Jackie McLean • New And Old Gospel • 1967 • Blue Note BLP 4262 / BST 84262
Recorded March 24, 1967 at Rudy Van Gelder Studio, New Jersey
Jackie McLean - Alto Saxophone
Ornette Coleman - Trumpet
Lamont Johnson - Piano
Scott Holt - Bass
Billy Higgins - Drums
A1. Lifeline: Offspring / Midway / Vernzone / The Inevitable End
B1. Old Gospel
B2. Strange As It Seems
Jackie McLean's career during the golden age of jazz is practically a roadmap to how the genre moved from hard bop to post bop and finally ended up at the avant garde that was to become the "new thing" in jazz (although as history would have the last word, it was actually the hard bop sound that would prove to have the most staying power). In 1967 McLean would complete the circle by teaming up with none other than Ornette Coleman, the innovator of the Free Jazz movement that shook up the jazz establishment.
Since these two guys never liked to play by the rules, this record features Coleman not only as a sideman, but finds him playing trumpet rather than his normal saxophone. Further, the session features McLean's four-part suite "Lifeline" taking up all of Side 1, with two long Coleman compositions on Side 2. If this seems like an odd fit for the Blue Note catalog, keep in mind that this was the late 1960's and "straight" jazz appeared to be on the way out. Many fans were moving towards the "far out" sound, while others were embracing the electric and funk jazz that were just beginning to emerge. McLean and Coleman, however, are sly characters who put together a post-bop album that might seems "out there" to fans of hard bop, but is still heavily rooted in the blues sound that both men had long incorporated into their music.
The album definitely has moments of loud jamming in the avant garde style, but that sound is tempered with moments of quiet beauty and melodic soulfulness. Of particular note is the playing of Billy Higgins on drums, who has no problem transitioning from his usual hard bop style into this more adventurous music. I am not familiar with the work of the pianist Lamont Johnson, but his work on the keys throughout is outstanding. McLean's suite on the first side lets the players show off their skills in a number of different moods, while Coleman's tunes on the second side are both fantastic combinations of, you guessed it, the new and the old. "Old Gospel" is a freewheeling and fun track, with Johnson playing a repeated funky gospel revival vamp while McLean and Coleman do their thing over the top. The final number, "Strange As It Seems," is a quieter, but no less adventurous, composition that ends the album on a strong note.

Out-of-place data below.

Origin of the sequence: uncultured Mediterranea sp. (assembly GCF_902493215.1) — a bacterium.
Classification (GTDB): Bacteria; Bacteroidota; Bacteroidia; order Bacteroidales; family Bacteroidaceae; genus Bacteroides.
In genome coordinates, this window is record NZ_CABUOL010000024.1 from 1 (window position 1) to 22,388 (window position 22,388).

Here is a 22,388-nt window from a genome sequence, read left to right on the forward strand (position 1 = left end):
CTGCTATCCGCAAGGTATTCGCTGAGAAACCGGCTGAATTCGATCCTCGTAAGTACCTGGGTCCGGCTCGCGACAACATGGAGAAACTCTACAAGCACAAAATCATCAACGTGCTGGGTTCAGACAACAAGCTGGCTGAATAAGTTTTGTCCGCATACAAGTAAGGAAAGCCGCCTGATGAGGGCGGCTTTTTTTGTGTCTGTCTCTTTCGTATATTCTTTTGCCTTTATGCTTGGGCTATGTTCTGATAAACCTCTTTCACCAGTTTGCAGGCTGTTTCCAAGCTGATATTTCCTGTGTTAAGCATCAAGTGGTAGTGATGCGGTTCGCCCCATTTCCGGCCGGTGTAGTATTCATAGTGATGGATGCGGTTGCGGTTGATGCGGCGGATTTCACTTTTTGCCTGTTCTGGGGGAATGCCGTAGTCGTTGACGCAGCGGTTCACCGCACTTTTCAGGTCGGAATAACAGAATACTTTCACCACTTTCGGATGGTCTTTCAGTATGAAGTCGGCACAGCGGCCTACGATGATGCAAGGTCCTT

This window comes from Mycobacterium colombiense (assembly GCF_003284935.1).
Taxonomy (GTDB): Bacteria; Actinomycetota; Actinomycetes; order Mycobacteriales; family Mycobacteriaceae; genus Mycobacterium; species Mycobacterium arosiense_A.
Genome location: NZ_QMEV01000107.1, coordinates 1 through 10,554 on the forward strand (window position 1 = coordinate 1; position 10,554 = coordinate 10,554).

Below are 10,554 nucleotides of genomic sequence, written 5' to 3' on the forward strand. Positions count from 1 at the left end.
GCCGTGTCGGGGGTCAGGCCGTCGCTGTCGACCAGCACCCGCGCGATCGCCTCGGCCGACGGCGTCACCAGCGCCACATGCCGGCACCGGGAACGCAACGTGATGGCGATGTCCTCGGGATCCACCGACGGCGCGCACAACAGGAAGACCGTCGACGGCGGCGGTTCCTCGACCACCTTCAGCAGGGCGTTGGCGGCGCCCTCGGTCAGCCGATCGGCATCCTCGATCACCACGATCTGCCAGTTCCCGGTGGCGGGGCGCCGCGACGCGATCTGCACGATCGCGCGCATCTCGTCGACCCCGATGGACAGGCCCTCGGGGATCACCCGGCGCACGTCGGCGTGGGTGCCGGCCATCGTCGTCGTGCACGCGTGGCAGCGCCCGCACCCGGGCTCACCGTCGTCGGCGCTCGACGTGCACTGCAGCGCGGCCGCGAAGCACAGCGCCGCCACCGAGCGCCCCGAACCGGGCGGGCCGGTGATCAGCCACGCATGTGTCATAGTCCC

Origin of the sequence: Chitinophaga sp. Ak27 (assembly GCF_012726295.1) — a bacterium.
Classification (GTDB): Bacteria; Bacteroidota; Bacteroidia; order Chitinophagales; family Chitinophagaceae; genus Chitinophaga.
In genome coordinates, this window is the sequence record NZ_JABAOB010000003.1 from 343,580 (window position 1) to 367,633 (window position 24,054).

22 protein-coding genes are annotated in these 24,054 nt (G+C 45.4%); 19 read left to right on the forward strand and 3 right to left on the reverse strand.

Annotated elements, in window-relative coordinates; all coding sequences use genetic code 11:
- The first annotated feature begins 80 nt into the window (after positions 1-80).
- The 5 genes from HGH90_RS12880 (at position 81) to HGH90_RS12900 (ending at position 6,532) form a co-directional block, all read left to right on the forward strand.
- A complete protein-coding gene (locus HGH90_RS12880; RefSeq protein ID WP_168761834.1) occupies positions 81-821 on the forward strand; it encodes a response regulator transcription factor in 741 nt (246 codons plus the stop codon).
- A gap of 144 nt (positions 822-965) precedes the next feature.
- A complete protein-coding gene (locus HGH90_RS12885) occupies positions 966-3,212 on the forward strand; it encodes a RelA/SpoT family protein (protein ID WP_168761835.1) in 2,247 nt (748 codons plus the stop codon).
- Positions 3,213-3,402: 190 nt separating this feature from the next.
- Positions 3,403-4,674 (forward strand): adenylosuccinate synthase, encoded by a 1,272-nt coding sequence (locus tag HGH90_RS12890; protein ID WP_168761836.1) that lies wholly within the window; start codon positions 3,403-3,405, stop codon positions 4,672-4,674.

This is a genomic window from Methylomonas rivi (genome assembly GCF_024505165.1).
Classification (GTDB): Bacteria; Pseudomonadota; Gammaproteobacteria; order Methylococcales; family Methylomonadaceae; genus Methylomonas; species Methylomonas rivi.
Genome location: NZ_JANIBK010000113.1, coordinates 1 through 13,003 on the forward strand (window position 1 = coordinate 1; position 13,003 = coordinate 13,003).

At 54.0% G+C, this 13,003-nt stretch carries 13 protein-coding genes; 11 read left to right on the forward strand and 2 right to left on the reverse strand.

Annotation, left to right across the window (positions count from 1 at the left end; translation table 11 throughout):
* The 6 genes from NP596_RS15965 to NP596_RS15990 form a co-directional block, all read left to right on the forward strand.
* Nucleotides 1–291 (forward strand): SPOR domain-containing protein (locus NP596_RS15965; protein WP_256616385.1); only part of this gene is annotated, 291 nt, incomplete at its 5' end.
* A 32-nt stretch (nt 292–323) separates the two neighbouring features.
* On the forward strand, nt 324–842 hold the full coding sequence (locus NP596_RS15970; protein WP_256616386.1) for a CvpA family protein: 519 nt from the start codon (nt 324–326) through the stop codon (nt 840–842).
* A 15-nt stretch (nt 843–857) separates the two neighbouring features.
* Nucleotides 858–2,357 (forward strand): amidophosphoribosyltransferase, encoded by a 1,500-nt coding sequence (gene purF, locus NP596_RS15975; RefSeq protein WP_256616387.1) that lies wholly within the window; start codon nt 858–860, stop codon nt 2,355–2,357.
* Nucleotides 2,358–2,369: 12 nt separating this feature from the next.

My copy is an original with the "A Division Of Liberty Records, Inc" on the familiar blue and white label. For as obscure as this record is, there are quite a few available online, with prices right about where they should be for late Blue Note releases, varying between $20 to $50 for a VG+ copy on eBay. According to Discogs, the album was only repressed once, in 1970, on that weird black UA/Liberty label with the Blue Note logo in a box centered on the left side. It was released in Mono, but since it came out in 1967 that copy is going to be pretty damn hard to find, and by this point the stereo copy is probably the more desirable.
There is no "RVG" stamped in the vinyl, even though it was recorded at Rudy Van Gelder Studios. The sound on my copy is bright and clean with great separation of the instrumentation even on the louder busier tracks. Since the cover is has the white background you will be hard pressed to find one that is pristine, even copies still in the shrink will most likely have suffered some discoloration. And while the cover retains the feel of classic Blue Note covers, in reality it shows the decline in artistic care that befell the label in the second half of the 1960's. No biggie though, it still looks great sitting on the turntable while the record is spinning.
New And Old Gospel has seemed to have slipped through the cracks of jazz history a bit. It is rarely mentioned as an important Blue Note album even though it features two important and legendary players. The record is a quality late 1960's work that in many ways does what the title implies, summing up new and old jazz styles into one cohesive statement. Definitely an album for those who like their adventurous jazz a bit on the tamer style, this isn't wild and crazy Free Jazz or straight up classic jazz, it is the perfect blending of both.